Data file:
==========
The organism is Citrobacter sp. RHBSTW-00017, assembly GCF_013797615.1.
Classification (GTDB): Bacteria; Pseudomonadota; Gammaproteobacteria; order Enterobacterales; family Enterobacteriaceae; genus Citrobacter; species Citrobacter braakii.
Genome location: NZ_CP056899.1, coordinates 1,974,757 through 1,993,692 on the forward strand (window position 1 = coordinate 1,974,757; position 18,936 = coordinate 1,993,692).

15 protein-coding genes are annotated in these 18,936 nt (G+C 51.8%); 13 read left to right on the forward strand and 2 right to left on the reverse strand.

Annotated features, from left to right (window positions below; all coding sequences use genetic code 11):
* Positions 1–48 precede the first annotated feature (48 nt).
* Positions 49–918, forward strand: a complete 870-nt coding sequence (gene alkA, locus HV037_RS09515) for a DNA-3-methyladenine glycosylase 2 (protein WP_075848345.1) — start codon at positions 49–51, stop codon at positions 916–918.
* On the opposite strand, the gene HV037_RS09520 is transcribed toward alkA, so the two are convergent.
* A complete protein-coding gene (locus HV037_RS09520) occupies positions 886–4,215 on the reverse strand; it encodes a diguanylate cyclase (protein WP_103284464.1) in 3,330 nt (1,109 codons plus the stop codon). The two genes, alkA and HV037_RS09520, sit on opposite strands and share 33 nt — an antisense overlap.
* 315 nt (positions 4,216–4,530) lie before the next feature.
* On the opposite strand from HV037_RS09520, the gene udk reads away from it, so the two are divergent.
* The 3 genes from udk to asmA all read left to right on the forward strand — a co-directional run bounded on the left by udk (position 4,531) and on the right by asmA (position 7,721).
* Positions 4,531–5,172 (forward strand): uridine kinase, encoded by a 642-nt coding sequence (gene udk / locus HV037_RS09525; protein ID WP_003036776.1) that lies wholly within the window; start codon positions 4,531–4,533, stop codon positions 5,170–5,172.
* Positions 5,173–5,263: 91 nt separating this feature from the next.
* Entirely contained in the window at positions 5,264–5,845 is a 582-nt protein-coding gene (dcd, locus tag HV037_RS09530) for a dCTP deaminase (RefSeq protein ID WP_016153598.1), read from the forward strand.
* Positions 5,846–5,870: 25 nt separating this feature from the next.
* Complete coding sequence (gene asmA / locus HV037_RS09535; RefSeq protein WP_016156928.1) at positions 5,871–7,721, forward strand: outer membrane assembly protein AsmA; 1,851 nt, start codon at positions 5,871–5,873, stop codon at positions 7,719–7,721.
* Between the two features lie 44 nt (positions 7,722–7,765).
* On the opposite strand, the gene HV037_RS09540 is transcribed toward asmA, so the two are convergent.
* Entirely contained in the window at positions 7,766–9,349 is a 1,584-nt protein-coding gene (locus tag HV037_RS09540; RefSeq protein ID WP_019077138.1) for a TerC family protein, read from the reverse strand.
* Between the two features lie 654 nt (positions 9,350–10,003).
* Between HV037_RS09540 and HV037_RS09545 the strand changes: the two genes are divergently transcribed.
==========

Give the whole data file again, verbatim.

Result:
The organism is Citrobacter sp. RHBSTW-00017, assembly GCF_013797615.1.
Classification (GTDB): Bacteria; Pseudomonadota; Gammaproteobacteria; order Enterobacterales; family Enterobacteriaceae; genus Citrobacter; species Citrobacter braakii.
Genome location: NZ_CP056899.1, coordinates 1,974,757 through 1,993,692 on the forward strand (window position 1 = coordinate 1,974,757; position 18,936 = coordinate 1,993,692).

15 protein-coding genes are annotated in these 18,936 nt (G+C 51.8%); 13 read left to right on the forward strand and 2 right to left on the reverse strand.

Annotated features, from left to right (window positions below; all coding sequences use genetic code 11):
* Positions 1–48 precede the first annotated feature (48 nt).
* Positions 49–918, forward strand: a complete 870-nt coding sequence (gene alkA, locus HV037_RS09515) for a DNA-3-methyladenine glycosylase 2 (protein WP_075848345.1) — start codon at positions 49–51, stop codon at positions 916–918.
* On the opposite strand, the gene HV037_RS09520 is transcribed toward alkA, so the two are convergent.
* A complete protein-coding gene (locus HV037_RS09520) occupies positions 886–4,215 on the reverse strand; it encodes a diguanylate cyclase (protein WP_103284464.1) in 3,330 nt (1,109 codons plus the stop codon). The two genes, alkA and HV037_RS09520, sit on opposite strands and share 33 nt — an antisense overlap.
* 315 nt (positions 4,216–4,530) lie before the next feature.
* On the opposite strand from HV037_RS09520, the gene udk reads away from it, so the two are divergent.
* The 3 genes from udk to asmA all read left to right on the forward strand — a co-directional run bounded on the left by udk (position 4,531) and on the right by asmA (position 7,721).
* Positions 4,531–5,172 (forward strand): uridine kinase, encoded by a 642-nt coding sequence (gene udk / locus HV037_RS09525; protein ID WP_003036776.1) that lies wholly within the window; start codon positions 4,531–4,533, stop codon positions 5,170–5,172.
* Positions 5,173–5,263: 91 nt separating this feature from the next.
* Entirely contained in the window at positions 5,264–5,845 is a 582-nt protein-coding gene (dcd, locus tag HV037_RS09530) for a dCTP deaminase (RefSeq protein ID WP_016153598.1), read from the forward strand.
* Positions 5,846–5,870: 25 nt separating this feature from the next.
* Complete coding sequence (gene asmA / locus HV037_RS09535; RefSeq protein WP_016156928.1) at positions 5,871–7,721, forward strand: outer membrane assembly protein AsmA; 1,851 nt, start codon at positions 5,871–5,873, stop codon at positions 7,719–7,721.
* Between the two features lie 44 nt (positions 7,722–7,765).
* On the opposite strand, the gene HV037_RS09540 is transcribed toward asmA, so the two are convergent.
* Entirely contained in the window at positions 7,766–9,349 is a 1,584-nt protein-coding gene (locus tag HV037_RS09540; RefSeq protein ID WP_019077138.1) for a TerC family protein, read from the reverse strand.
* Between the two features lie 654 nt (positions 9,350–10,003).
* Between HV037_RS09540 and HV037_RS09545 the strand changes: the two genes are divergently transcribed.